Point of View:
I hear the door click, and lift my head off my pillow. The door opens slowly and a boy steps in. My eyes widen in fear, and I scramble into a sitting position, pushing my back against the wall.
"Who are you? What...how did you get in?" The boy stands there gawking in confusion.
"Ah...uh..." He blinks. "I-I'm Drake. And I used the retinal scanner."
My hand leaves the emergency button on the side of my bed.
"How'd you use the retinal scanner? It's programmed to let only me and my friend in."
"I don't know. I guess I miscounted doors. Maybe it glitched or something. I dunno." He turns to leave.
"Wait!" I say, walking over to him. I frown. "Do I know you?"
He looks thoughtful for a moment. "Umm...oh! Hallway. School. Roxy tripped you."
"Oh, yeah! Thanks for helping me" I frown again. "Wait, your eyes were grey. Now they're blue."
"Oh, they do that sometimes. Apparently yours do, too."
"Your eyes were grey, too. Now they're brown."
"No they weren't--actually, nevermind. Why are we talking about eye color? More importantly, we need to get you out of my room and into yours. I assume you just moved here?"
"How'd you guess?" He mumbles.
"Then your room number should be on your welcome packet."
"Oh. Hah. I, um, sort of threw that out. I'll...just...go get it."
"Oh. Right. Okay. Well, I'll just...look it up." I say to the empty air where he had been standing seconds before. If he threw it out, it's probably compacted with the rest of the trash.
I walk over to my computer and activate the telepathic link. I direct myself to the people database, and search "Drake". I scan the long list of "Drake"s and select the result with his picture. I see that not much of his profile is public. I scroll down to his room number and see that it is 17--one up from mine. Underneath this is a notice.
"Hmm. A notice?" I select it, and read:
Reward of M5 million
Charged with Treason, Illegal
Chemical Warfare, and Murder
My heart stops. A wanted teen refugee was standing in my bedroom not twenty seconds ago. I stand there completely frozen for five seconds, then rush to the side of my bed and press the emergency button. I grab a baseball bat and hide behind my bed.
Ten seconds later, he walks in, and looks around confusedly. "Hello?"
I leap up from behind the bed and slam the bat down towards his head, but he seems to have been ready for it and leaps to the side.
"No! Stop!" He hollers.
"Get out!" I screech. "Criminal!"
"No!" He dodges another swing. "It's a lie! I'm not a criminal!"
"Exactly," I huff, kicking him against the wall, "what a criminal would say."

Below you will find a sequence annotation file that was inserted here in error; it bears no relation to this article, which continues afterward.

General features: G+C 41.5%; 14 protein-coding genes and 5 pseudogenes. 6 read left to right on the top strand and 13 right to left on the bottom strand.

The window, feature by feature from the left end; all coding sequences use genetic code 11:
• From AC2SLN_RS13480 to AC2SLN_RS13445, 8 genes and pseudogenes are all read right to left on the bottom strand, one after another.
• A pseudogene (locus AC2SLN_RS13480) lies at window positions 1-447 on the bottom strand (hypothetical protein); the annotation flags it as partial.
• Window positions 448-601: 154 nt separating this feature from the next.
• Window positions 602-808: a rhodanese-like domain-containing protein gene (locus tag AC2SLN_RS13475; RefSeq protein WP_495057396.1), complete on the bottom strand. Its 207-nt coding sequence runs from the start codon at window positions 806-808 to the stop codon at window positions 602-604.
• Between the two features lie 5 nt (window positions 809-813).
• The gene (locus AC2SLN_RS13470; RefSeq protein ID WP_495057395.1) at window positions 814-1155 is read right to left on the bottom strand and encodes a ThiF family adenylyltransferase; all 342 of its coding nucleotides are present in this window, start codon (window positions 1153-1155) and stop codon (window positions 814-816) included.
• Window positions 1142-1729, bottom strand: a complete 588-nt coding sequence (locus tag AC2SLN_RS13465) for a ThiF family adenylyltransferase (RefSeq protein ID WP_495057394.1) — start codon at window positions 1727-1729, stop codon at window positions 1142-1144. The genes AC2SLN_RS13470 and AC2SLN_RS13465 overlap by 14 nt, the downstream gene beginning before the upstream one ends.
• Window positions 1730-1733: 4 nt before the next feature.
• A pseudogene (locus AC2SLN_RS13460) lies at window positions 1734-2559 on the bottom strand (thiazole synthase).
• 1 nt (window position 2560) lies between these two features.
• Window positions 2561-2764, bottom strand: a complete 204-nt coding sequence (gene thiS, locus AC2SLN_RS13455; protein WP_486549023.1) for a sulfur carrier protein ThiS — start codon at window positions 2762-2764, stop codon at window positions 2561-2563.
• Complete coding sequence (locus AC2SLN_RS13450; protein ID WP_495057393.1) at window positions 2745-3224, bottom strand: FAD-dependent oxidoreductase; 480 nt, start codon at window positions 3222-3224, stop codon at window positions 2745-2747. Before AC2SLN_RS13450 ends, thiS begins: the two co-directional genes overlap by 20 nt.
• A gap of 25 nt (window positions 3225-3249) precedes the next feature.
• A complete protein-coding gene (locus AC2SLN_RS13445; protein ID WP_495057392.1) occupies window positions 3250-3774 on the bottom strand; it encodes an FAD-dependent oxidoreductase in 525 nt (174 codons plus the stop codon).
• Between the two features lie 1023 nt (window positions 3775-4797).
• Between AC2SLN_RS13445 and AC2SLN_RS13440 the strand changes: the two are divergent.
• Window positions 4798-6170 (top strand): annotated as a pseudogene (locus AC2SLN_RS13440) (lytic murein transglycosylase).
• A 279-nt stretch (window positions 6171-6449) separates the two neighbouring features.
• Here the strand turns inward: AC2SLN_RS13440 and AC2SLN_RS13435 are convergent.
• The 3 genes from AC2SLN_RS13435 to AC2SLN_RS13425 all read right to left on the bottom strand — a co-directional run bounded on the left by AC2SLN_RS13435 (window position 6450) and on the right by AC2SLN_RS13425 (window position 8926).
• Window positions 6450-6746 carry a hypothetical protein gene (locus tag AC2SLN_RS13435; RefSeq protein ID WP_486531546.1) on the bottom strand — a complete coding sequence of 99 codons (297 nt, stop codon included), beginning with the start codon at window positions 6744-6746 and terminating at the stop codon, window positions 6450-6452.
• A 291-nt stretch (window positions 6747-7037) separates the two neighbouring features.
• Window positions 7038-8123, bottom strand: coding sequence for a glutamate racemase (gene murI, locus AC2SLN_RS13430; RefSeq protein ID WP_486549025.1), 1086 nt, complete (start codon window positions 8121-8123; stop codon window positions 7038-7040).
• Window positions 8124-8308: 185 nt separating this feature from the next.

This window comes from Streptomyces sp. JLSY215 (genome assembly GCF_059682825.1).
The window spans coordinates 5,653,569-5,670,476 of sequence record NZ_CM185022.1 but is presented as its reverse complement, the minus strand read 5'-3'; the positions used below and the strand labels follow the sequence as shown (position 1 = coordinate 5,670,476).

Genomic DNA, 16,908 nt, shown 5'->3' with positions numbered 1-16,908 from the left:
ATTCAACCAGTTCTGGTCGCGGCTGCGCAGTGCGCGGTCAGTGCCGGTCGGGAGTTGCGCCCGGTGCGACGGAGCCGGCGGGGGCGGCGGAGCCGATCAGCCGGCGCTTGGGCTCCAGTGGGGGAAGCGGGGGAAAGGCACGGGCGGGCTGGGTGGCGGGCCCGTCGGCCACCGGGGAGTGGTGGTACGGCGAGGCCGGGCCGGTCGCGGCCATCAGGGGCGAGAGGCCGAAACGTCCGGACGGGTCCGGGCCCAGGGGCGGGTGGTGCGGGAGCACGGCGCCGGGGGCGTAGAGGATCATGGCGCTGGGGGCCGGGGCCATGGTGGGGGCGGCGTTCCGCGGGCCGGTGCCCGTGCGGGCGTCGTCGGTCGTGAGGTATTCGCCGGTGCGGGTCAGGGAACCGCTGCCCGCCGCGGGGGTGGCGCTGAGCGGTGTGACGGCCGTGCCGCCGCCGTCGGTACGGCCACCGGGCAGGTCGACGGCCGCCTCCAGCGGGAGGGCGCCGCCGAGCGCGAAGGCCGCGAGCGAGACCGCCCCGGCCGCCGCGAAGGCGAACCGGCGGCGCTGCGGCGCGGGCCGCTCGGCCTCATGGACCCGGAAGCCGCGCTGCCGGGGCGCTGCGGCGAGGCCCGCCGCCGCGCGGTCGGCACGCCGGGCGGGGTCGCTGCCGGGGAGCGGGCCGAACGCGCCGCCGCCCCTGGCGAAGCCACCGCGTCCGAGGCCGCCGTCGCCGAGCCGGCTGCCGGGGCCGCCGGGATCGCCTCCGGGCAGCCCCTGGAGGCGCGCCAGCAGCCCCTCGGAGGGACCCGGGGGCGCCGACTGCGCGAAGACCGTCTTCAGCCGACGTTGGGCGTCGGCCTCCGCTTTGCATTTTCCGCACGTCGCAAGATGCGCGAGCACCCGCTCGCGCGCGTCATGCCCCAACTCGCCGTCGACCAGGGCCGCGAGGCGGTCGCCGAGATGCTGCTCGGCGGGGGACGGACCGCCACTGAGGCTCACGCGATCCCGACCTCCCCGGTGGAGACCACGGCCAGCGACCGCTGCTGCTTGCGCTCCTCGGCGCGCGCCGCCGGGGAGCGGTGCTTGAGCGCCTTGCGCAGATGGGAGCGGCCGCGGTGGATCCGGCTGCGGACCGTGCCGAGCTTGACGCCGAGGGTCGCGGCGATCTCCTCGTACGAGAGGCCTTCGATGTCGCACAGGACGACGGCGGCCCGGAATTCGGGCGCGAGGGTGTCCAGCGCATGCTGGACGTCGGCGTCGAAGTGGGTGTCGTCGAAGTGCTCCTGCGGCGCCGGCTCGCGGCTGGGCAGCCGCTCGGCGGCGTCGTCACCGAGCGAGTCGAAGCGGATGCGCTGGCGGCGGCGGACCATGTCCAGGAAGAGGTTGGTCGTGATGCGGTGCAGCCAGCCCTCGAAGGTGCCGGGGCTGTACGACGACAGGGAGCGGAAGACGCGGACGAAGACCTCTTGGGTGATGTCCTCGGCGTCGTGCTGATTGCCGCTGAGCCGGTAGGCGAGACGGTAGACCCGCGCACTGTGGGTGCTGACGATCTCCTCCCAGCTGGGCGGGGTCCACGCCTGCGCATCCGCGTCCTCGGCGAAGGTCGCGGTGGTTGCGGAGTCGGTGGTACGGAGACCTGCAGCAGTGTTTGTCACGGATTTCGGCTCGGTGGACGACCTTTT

He growls frustratedly. "Dask it! Just...you know what? I don't care anymore. Do what you will. We're all going to die anyway."
"What's that supposed to mean?" I ask raising my bat threateningly.
"You called the Feds, I assume. You think this hasn't happened before? They're going to either gas or burn this building to the ground, regardless of whether I'm in it or not."
"And why would they do that?"
"Because they don't care." He laughs. "You think they give a dask about anyone? They just want me. They don't care how they do it. If I escape, they just blame the whole thing on me anyways."
"What did you do to get them on your tail?"
"I know a secret about them. Something that would change the way we live if it got out. And they want me dead for it."
A bag drops onto the ground by the door. I turn my head and see Phaiara standing there, gaping at us. "What? What the heck is going on here?" She asks, taking in the scene.
Only now do I realize how strange we look. Him in his rumpled school uniform, back against the wall, me with one arm blocking him from the door, another holding a baseball bat inches from his face.
I shake my head and blush. "No. He's Drake Jobral. Wanted for murder, treason, and arson."
Phaiara's eyes narrow. She runs over to me and wrenches the bat from my hand, pointing it at Drake. "Get over there. Call the police or something. And you. Get. Out. NOW."
"I already called the Feds. But he says this has happened before and they either gas or burn down the building where the report originated from."
"Wait, what?" Phaiara's agitated voice raises another pitch. She turns back to Drake, who hasn't moved an inch. "If what you say is true where has this happened before?"
He looks at me, then back at her.
"Farthicox and Saales."
Phaiara blanches. "God, Asheik, he's not lying. I watched the news and those were the same places that have recently been gassed. Carbon monoxide poisoning, it said, but I didn't believe it for a second."
"Unless he's the one who did it." I mumble.
We stand there for thirty seconds in absolute silence, no one sure of what to do next. Suddenly, I hear a strange knocking in the ceiling.
"What the...?" We look up and see an air vent in the wall.
"Get out!" Drake shouts, rushing for the door.